Breastfeeding Your Adopted Baby

by Jack Newman, MD, FRCPC

Here's What You'll Find Below:Breastfeeding the baby with whom you were not pregnant
Getting the baby to take the breast
Tips to start producing milk
Will I produce all my baby needs?

You would like to breastfeed your adopted baby, or one born with a surrogate or gestational carrier? Wonderful! Not only is it possible, chances are you will produce a significant amount of milk. It is different, though, than breastfeeding a baby with whom you have been pregnant for many months. With some determination and perseverance, you will enjoy the wonderful bond that breastfeeding brings and both you and baby will benefit from this experience.

Breastfeeding and breastmilk

There are really two issues in breastfeeding the baby with whom you were not pregnant. The first is getting your baby to breastfeed. The other is producing breastmilk. It is important to set your expectations at a reasonable level because only a minority of women will be able to produce all the milk the baby will need.

However, there is more to breastfeeding than breastmilk and many mothers are happy to be able to breastfeed without expecting to produce all the milk the baby will need. It is the special relationship, the special closeness, and the emotional attachment of breastfeeding that many mothers are looking for. As one adopting mother said, "I want to breastfeed. If the baby also gets breastmilk, that's great."

Getting the baby to take the breast

Although many people do not believe that the early introduction of bottles may interfere with breastfeeding, the early introduction of artificial nipples can indeed interfere. The sooner you can get the baby to the breast after he is born, the better. The more you can avoid the baby's getting bottles before you start breastfeeding, the better.

However, babies need flow from the breast in order to stay latched on and continue sucking, especially if they have gotten used to getting flow from a bottle or another method of feeding (cup, finger feeding). So, what can you do?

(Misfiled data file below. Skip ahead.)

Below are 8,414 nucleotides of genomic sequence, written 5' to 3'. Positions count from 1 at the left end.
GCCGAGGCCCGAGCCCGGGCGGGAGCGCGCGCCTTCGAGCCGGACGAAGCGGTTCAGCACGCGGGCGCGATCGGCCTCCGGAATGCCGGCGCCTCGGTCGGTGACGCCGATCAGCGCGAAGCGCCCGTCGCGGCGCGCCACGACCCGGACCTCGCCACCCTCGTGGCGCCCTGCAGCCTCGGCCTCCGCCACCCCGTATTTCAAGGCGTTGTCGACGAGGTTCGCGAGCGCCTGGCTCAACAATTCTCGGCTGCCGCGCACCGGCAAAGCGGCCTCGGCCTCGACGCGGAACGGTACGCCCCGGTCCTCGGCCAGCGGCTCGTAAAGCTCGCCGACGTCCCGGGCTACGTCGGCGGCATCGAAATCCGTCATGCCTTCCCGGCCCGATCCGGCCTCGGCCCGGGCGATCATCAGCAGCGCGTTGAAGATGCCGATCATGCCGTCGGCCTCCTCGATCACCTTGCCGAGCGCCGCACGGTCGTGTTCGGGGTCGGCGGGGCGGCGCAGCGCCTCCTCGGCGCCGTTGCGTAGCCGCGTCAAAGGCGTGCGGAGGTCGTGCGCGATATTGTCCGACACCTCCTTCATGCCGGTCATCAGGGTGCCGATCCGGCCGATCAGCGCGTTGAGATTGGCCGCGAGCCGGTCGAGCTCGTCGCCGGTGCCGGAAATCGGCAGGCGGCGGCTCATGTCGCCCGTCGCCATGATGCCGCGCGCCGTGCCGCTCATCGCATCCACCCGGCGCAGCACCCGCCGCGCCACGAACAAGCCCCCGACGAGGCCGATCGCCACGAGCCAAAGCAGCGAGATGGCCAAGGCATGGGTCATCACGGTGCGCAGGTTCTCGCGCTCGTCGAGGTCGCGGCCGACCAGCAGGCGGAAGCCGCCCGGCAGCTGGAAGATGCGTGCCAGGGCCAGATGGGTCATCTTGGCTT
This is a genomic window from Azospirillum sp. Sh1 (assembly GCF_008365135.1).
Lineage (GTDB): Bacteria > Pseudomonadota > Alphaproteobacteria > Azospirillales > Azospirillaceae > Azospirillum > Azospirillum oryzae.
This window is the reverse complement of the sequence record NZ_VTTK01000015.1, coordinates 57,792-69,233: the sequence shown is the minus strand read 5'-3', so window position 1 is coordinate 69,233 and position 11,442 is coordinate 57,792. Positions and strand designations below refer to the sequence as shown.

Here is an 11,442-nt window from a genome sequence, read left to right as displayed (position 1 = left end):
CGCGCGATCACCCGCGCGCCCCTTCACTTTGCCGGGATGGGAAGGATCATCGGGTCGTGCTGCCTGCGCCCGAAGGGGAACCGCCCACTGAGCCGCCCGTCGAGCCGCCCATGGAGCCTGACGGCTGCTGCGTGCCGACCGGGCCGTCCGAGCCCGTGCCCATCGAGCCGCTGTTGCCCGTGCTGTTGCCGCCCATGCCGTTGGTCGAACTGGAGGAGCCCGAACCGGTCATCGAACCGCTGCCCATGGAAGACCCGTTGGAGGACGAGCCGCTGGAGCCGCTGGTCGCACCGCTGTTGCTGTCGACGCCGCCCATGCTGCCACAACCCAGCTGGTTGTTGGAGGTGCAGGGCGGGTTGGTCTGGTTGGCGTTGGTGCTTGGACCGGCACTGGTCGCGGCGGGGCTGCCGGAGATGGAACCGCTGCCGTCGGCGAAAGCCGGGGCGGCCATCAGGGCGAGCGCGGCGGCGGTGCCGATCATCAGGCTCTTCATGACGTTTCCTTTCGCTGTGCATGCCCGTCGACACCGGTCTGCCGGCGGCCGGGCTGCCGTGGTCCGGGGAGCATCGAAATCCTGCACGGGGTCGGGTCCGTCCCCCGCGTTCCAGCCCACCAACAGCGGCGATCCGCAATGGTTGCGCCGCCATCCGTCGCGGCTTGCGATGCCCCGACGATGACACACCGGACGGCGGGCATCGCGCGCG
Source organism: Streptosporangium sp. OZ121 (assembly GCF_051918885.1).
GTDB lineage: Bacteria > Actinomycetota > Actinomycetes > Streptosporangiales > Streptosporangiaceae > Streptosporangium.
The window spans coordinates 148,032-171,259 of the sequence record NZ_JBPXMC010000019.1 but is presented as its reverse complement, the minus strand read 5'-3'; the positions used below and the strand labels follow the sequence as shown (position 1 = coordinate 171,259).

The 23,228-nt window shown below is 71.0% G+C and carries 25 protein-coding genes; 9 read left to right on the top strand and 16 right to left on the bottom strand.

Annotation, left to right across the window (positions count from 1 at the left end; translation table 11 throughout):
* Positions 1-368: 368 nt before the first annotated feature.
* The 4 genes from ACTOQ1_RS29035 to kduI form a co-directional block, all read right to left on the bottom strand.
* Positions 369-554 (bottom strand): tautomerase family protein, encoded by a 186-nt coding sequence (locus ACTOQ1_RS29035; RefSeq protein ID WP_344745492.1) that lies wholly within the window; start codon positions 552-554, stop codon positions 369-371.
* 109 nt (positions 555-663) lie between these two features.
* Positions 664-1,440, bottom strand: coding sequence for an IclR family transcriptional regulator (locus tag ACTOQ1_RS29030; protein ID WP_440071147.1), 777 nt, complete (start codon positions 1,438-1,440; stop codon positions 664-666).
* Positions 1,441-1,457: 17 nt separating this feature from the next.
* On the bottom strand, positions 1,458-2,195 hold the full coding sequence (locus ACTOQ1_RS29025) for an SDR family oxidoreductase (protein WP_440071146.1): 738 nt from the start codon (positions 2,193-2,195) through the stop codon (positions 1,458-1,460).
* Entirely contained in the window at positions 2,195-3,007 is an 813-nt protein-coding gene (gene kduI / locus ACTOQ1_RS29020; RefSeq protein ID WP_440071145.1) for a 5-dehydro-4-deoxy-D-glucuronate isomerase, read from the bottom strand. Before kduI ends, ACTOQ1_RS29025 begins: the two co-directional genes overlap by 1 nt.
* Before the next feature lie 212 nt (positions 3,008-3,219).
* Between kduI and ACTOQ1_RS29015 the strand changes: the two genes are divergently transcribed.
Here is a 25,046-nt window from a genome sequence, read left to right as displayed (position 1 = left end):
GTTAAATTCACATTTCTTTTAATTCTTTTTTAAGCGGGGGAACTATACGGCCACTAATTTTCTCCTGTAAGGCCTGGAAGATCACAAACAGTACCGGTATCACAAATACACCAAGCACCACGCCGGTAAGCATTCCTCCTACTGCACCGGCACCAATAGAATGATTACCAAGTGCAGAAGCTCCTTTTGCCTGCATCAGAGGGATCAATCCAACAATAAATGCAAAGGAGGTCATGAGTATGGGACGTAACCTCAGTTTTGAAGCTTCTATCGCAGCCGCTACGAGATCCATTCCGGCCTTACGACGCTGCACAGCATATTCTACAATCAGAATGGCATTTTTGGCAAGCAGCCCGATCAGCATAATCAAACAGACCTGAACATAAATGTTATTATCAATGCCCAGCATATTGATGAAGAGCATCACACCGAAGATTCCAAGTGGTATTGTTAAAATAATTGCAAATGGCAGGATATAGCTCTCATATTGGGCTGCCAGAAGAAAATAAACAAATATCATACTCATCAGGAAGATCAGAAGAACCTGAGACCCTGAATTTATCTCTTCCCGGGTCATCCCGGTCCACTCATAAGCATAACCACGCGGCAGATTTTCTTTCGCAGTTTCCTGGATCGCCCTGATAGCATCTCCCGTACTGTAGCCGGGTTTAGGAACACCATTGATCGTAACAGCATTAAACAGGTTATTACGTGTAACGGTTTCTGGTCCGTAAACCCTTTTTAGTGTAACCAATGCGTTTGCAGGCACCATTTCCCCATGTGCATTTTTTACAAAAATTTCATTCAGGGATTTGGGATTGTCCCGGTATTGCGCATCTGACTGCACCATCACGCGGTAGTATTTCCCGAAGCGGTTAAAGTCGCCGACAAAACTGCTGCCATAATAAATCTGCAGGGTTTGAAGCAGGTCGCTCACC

1. Speak with the staff at the hospital where the baby will be born and let the head nurse and lactation consultant know you plan to breastfeed the baby. They should be willing to accommodate your desire to have the baby fed by cup or finger feeding, if you cannot have the baby to feed immediately after his birth.

    In fact, more and more frequently, arrangements have been made where you will be present at the birth of the baby and will be able to take the baby immediately to the breast. The earlier you start the better. This is a situation that should be discussed ahead of time with the woman giving birth and if there is a lawyer, speak with him or her as well.

  2. Keeping your new baby skin to skin with you, you naked from the waist up and baby naked except for the diaper, is very important at this time. It helps to establish the necessary exchange of sensory
    information between you and your baby and helps the baby stabilize several physiological and metabolic processes: maintenance of baby's blood sugars, heart rate, breathing rate, blood pressure and oxygen
    saturation.

    At the same time, close contact between you and the baby results in the germ free baby (at birth) being colonized by the same germs as you. Furthermore, it helps baby to adapt to this new habitat while at the same time encourages him to breastfeed while helping you to make milk.